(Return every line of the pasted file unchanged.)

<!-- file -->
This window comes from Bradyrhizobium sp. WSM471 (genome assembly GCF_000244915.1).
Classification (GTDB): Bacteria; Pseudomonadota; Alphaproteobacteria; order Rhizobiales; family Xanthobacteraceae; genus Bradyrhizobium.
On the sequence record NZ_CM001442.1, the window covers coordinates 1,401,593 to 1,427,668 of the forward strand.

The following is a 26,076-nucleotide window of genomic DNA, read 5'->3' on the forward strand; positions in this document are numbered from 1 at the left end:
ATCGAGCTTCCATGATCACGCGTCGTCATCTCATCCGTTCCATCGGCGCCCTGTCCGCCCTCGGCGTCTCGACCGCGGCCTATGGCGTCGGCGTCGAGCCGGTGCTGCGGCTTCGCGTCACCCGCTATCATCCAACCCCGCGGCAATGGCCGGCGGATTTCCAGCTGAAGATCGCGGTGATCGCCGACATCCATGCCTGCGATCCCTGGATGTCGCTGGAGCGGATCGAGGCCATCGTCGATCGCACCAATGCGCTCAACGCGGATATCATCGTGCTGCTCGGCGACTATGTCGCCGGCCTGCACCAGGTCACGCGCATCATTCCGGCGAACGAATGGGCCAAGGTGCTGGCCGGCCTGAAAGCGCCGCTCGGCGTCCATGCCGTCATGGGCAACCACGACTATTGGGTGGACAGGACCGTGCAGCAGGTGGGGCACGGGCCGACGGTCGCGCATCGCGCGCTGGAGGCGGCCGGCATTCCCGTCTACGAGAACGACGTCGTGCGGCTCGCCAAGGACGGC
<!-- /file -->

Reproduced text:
This window comes from Bradyrhizobium sp. WSM471 (genome assembly GCF_000244915.1).
Classification (GTDB): Bacteria; Pseudomonadota; Alphaproteobacteria; order Rhizobiales; family Xanthobacteraceae; genus Bradyrhizobium.
On the sequence record NZ_CM001442.1, the window covers coordinates 1,401,593 to 1,427,668 of the forward strand.

The following is a 26,076-nucleotide window of genomic DNA, read 5'->3' on the forward strand; positions in this document are numbered from 1 at the left end:
ATCGAGCTTCCATGATCACGCGTCGTCATCTCATCCGTTCCATCGGCGCCCTGTCCGCCCTCGGCGTCTCGACCGCGGCCTATGGCGTCGGCGTCGAGCCGGTGCTGCGGCTTCGCGTCACCCGCTATCATCCAACCCCGCGGCAATGGCCGGCGGATTTCCAGCTGAAGATCGCGGTGATCGCCGACATCCATGCCTGCGATCCCTGGATGTCGCTGGAGCGGATCGAGGCCATCGTCGATCGCACCAATGCGCTCAACGCGGATATCATCGTGCTGCTCGGCGACTATGTCGCCGGCCTGCACCAGGTCACGCGCATCATTCCGGCGAACGAATGGGCCAAGGTGCTGGCCGGCCTGAAAGCGCCGCTCGGCGTCCATGCCGTCATGGGCAACCACGACTATTGGGTGGACAGGACCGTGCAGCAGGTGGGGCACGGGCCGACGGTCGCGCATCGCGCGCTGGAGGCGGCCGGCATTCCCGTCTACGAGAACGACGTCGTGCGGCTCGCCAAGGACGGC